Benedictine Secular Order of the Missionaries of Charity
Ordem Secular dos Beneditinos Missiónarios da Caridade
The Benedictine Confederation
The Benedictine Secular Order of the Missionaries of Charity is a union of monastic orders which, despite this, maintained their internal autonomy, as established by Pope Leo XIII in "Summum semper" (July 12, 1893), later approved by his successors. Pius XII explicitly ordered that this union be regulated by a "lex propria", which was later revised by the Second Vatican Council.
HISTORY OF MONASTIC CONGREGATIONS
The Benedictine Confederation
Today, all Benedictine monasteries are united in a group called the Benedictine Confederation, headed by a Primate Abbot living in Rome. This organization is relatively new; it is due to Pope Leo XIII and dates from 1893.
Originally, Saint Benedict had not planned a structured organization between the monasteries; each lived in complete autonomy under the watchful eye of the local bishop. For various reasons, over the centuries, some have grouped either because they were geographically close, or because they came from each other and had common observances, or for other reasons. Thus in the ninth century, under the aegis of the Carolingian monarchs and Benedict of Aniane, monasteries realized between them a certain union having uniform uses. A century later many monasteries were grouped under the aegis of that of Cluny; this group prefigured the real regular "Orders".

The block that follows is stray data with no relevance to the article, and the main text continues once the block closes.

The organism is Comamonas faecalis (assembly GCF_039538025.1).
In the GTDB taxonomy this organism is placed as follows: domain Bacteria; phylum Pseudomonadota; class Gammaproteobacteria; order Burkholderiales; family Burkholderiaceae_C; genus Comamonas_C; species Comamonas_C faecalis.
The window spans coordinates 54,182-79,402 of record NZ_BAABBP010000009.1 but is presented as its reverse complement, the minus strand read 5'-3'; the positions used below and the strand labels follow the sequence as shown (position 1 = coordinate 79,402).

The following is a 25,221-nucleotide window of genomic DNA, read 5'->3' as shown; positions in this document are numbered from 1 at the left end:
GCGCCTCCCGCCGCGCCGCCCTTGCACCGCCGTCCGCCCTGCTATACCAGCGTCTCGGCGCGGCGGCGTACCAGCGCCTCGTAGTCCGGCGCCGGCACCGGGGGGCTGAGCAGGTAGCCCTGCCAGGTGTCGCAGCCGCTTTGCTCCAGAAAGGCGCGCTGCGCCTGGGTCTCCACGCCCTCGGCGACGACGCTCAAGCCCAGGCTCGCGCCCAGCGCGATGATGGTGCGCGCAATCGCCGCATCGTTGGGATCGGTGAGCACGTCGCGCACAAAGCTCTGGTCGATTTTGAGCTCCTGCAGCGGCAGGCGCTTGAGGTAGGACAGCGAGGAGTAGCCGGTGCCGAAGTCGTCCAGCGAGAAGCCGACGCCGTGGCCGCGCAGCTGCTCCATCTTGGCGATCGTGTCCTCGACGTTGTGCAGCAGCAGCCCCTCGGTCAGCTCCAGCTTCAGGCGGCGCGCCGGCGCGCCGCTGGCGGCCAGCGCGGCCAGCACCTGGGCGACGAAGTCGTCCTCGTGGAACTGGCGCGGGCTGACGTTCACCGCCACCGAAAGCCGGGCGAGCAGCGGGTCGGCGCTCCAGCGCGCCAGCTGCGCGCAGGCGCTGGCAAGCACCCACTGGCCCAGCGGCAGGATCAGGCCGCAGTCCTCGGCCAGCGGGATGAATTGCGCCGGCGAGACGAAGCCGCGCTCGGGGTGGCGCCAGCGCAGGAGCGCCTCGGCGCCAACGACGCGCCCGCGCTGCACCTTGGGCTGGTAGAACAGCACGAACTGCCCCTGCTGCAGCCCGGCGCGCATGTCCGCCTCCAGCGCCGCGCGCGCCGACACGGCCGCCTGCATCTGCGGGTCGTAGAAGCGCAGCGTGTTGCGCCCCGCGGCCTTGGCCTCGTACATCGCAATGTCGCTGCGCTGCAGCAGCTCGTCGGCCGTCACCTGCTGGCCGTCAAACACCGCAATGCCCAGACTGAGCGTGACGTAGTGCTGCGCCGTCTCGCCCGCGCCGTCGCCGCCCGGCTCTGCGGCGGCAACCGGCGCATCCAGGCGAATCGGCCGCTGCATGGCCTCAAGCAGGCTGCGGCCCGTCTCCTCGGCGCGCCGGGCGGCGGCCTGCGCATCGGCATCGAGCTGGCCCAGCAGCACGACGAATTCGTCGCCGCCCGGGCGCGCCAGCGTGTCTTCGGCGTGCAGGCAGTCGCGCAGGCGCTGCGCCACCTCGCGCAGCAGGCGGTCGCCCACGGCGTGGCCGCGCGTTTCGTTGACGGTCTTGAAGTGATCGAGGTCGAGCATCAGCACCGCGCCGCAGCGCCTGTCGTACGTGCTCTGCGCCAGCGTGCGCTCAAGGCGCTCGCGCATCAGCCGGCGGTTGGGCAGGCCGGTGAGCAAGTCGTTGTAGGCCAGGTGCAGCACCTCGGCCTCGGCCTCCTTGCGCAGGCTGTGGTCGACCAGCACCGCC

In the twelfth century, under the impetus of Saint Bernard, the Cistercian monks had formed into a real structured and hierarchically organized Order; Seeing the interest of such a group, some Benedictines tried, on their example, to associate themselves also by regions. But the movement was far from being general. To revive it, Pope Benedict XII tried in the fourteenth century to apply to all Benedictines principles of unification and centralization. But he only partially succeeds. Some abbeys, however, were grouped by country and formed congregations of a national character. This was how the English, Italian, Hungarian and other congregations were born. They subsisted vale through the political hazards.